compute _ nextValue = do
      someValue <- computeUsing nextValue
      allIsGood <- doSomethingElse someValue
      pure unit

Laws

None

Derived Functions

We'll overview the derived functions by first grouping them into a few categories, and then providing a general definition for what each one does.

Default implementations for the members of the Foldable type class

foldMap can be implemented using either foldl or foldr. Likewise, both foldl and foldr can be implemented using foldMap.

Thus, once one has implemented one of these sets, they can use a default implementation to implement the other set:

  • if foldl and foldr both are implemented, you can implement foldMap by using one of the two function below:
  • if foldMap is implemented, you can use the functions below to implement foldl and foldr:

Use another type class to reduce multiple a values into one value.

  • via Semigroup's append/<> function:
    • fold == a1 <> a2 <> ... <> aLast <> mempty
    • intercalate == a1 <> separator <> a2 <> separator <> a3 ...
      • fold but with a separator value appended in-beteeen a values.
    • surround == value <> a1 <> value <> a2 <> value ...
      • The inverse of intercalate
    • surroundMap == value <> (aToMonoid a1) <> value <> (aToMonoid a2) <> value ...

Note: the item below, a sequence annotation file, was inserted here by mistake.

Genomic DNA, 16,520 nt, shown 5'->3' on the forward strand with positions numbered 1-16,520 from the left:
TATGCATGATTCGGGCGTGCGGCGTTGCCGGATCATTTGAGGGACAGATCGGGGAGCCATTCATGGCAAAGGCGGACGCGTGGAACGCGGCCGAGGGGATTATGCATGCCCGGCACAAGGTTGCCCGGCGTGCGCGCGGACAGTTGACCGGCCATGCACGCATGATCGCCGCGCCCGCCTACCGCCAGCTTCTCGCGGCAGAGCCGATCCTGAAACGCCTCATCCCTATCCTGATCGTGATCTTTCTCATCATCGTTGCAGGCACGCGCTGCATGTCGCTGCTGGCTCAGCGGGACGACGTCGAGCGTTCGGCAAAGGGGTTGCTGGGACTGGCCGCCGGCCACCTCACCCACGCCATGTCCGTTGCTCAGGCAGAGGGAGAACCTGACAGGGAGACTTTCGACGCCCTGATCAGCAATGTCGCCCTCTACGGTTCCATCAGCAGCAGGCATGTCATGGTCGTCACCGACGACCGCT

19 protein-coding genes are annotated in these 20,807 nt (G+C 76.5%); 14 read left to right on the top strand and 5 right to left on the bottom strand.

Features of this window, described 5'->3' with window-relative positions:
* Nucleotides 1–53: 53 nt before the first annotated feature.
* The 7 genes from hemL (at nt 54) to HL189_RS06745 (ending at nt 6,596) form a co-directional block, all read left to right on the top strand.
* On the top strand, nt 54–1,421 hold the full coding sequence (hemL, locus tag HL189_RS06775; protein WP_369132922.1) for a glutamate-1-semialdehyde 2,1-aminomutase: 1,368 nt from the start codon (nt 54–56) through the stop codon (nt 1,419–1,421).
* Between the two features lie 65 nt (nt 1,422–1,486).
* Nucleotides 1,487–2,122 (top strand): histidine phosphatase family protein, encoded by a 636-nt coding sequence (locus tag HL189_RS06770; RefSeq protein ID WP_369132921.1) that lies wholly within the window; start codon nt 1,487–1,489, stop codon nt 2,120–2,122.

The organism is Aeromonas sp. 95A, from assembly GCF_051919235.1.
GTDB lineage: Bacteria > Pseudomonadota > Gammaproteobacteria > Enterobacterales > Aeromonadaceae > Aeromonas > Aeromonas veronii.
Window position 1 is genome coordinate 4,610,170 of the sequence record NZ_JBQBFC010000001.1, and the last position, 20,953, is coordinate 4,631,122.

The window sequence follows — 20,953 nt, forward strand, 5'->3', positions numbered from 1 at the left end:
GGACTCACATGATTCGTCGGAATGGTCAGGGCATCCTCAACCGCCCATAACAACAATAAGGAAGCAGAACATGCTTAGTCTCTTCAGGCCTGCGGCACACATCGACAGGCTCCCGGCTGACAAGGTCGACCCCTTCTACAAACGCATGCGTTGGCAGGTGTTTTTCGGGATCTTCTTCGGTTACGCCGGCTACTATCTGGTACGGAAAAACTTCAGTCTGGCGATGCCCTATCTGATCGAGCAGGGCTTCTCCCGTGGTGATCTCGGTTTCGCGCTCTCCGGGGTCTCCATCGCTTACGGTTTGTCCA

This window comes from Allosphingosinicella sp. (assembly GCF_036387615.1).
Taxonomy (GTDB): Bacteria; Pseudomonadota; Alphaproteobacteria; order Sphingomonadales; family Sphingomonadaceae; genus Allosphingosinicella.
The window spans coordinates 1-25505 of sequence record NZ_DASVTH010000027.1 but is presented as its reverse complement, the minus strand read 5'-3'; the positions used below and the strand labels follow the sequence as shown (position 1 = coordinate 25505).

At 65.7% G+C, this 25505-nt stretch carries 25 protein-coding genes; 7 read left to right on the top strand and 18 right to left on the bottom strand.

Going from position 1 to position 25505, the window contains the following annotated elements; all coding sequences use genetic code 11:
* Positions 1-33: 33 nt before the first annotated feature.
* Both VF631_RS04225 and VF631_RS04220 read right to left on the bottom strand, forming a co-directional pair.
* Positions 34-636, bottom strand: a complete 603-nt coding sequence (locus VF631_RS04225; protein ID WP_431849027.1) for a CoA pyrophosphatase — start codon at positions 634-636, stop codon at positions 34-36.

• Same as surround, but the a can be changed to b before being appended to value.
  • via HeytingAlgebra's conj/&amp;&amp; or disj/|| functions.
    • and == a1 && a2 && a3 && ...
    • or == a1 || a2 || a3 || ...
    • all == (aToB a1) && (aToB a2) && (aToB a3) && ...
      • Same as and, but the a can be changed to b before being &&'d.
    • any == (aToB a1) || (aToB a2) || (aToB a3) || ...
      • Same as or, but the a can be changed to b before being ||'d.
  • via Semirings plus/+ or multiply/* functions:
    • sum == a1 + a2 + a3 + ...
    • product == a1 * a2 * a3 * ...
  • via Alt's alt/<|> and Plus's empty functions (very similar to the Semigroup and Monoid relationship):
    • oneOf == [1, 2, 3] == [1] <|> [2] <|> [3] <|> ... == foldl <|> empty [[1], [2], [3], ...]
    • oneOfMap

Determine information about the Foldable type based on the a values it contains / get an a value

Note: the below functions are not as performant as they could be because they will iterate through all of the a values in the Foldable type, even if the desired information is found as soon as possible when testing the first a value. In other words, these functions do not "short circuit".

  • via Eq's eq/== and notEq//= functions: